Dennis Ritchie '63, The Man Behind Your Technology

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“I have memories of standing in circles of people, who didn’t realize who he was. They would offer some explanation about the C language, Dennis would politely offer an alternate opinion, and the speaker would adamantly explain that Dennis was wrong,” Margo I. Seltzer ’83, professor of computer science, said of Dennis M. Ritchie ’63.

Friends and colleagues say modesty and kindness defined Ritchie, the co-creator of the widely used C programming language and Unix operating system, who passed away in October 2011.

Born in Bronxville, New York, Ritchie’s family moved to Summit, New Jersey, where Ritchie would graduate from high school. One of the nation’s leading computer science pioneers, Ritchie spent both his undergraduate and graduate years at Harvard. He studied physics at the College and lived in Wigglesworth and Leverett House. As a graduate student, Ritchie studied applied math.


“My undergraduate experience convinced me that I was not smart enough to be a physicist, and that computers were quite neat,” Ritchie wrote in his biography for Bell Laboratories, the lab that would be his home for 40 years. “My graduate school experience convinced me that I was not smart enough to be an expert in the theory of algorithms and also that I liked procedural languages better than functional ones.”

Ritchie would rewrite the world of procedural languages during his career at Bell Labs, which began as a doctoral student at Harvard in 1967 and ended with his retirement in 2007. Bell Labs ran in the family. Ritchie’s father, Alistair E. Ritchie, had also had a long career there.

Brian W. Kernighan, a professor of computer science at Princeton, was a colleague of Ritchie at Bell Labs for three of those four decades. As fellow scientists, they co-authored the program and book “The C Programming Language.”

Selzer said Ritchie and Kernighan’s book “The C Programming Language” was what “many people in the industry refer to as ‘The Bible.’”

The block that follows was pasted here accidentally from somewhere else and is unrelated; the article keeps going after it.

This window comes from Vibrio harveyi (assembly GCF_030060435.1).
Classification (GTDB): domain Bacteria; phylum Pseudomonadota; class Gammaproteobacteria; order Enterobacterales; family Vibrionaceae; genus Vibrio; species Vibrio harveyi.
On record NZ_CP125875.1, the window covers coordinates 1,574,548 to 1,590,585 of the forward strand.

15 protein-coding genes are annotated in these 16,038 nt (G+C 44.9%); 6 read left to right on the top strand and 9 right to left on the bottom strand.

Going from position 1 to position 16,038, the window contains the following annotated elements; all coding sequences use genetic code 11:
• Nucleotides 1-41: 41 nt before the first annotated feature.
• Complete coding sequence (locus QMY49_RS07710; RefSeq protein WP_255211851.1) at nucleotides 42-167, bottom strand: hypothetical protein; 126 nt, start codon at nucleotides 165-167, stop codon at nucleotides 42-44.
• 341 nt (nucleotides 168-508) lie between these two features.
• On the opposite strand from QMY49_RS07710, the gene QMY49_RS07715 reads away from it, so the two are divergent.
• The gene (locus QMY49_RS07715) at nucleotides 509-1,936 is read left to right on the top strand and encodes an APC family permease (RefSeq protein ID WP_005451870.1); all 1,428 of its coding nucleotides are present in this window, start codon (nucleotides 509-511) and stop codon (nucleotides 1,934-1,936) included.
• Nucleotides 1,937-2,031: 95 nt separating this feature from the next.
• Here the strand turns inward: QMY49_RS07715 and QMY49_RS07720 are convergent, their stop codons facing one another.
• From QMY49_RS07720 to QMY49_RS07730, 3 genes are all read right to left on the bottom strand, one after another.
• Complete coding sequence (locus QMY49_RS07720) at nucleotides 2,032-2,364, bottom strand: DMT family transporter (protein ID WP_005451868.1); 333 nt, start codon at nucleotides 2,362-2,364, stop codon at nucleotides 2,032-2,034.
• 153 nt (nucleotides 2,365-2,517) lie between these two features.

Programmer Charles Petzold commented on C’s “unlimited flexibility” in a piece published in the New York Times in 1996.

“It appeals to the macho instincts of young and wild PC hackers, as well to the puzzle-solving impulses of more mature programmers because of its power and the variety of ways to solve problems,” Petzold wrote.

C was the foundation for the creation of Unix, which Ritchie created with Bell Labs colleague Kenneth L. Thompson. Unix “has essentially been the model of modern operating systems for the past 35 years,” according to Selzer, and serves as original ancestor for current Windows and Apple personal computers operating systems.

Ritchie and Thompson were awarded the Turing Award, the highest honor in computer science known informally as the Nobel Prize of computing, in 1983 for their development of Unix. In 1998, they were awarded the National Medal of Technology from President Bill Clinton.

In the Washington Post’s memorial piece of Ritchie, Paul E. Ceruzzi, a Smithsonian historian, compared Ritchie’s life to that of Apple co-founder Steve Jobs, whose death—which came seven days before Ritchie’s—was highly publicized.

“Ritchie was under the radar,” Ceruzzi said. “His name was not a household name at all, but...if you had a microscope and could look in a computer, you’d see his work everywhere inside.”

Following Ritchie’s death, Harvard professor of computer science Harry Lewis blogged about Ritchie’s contribution to the field of computer science.


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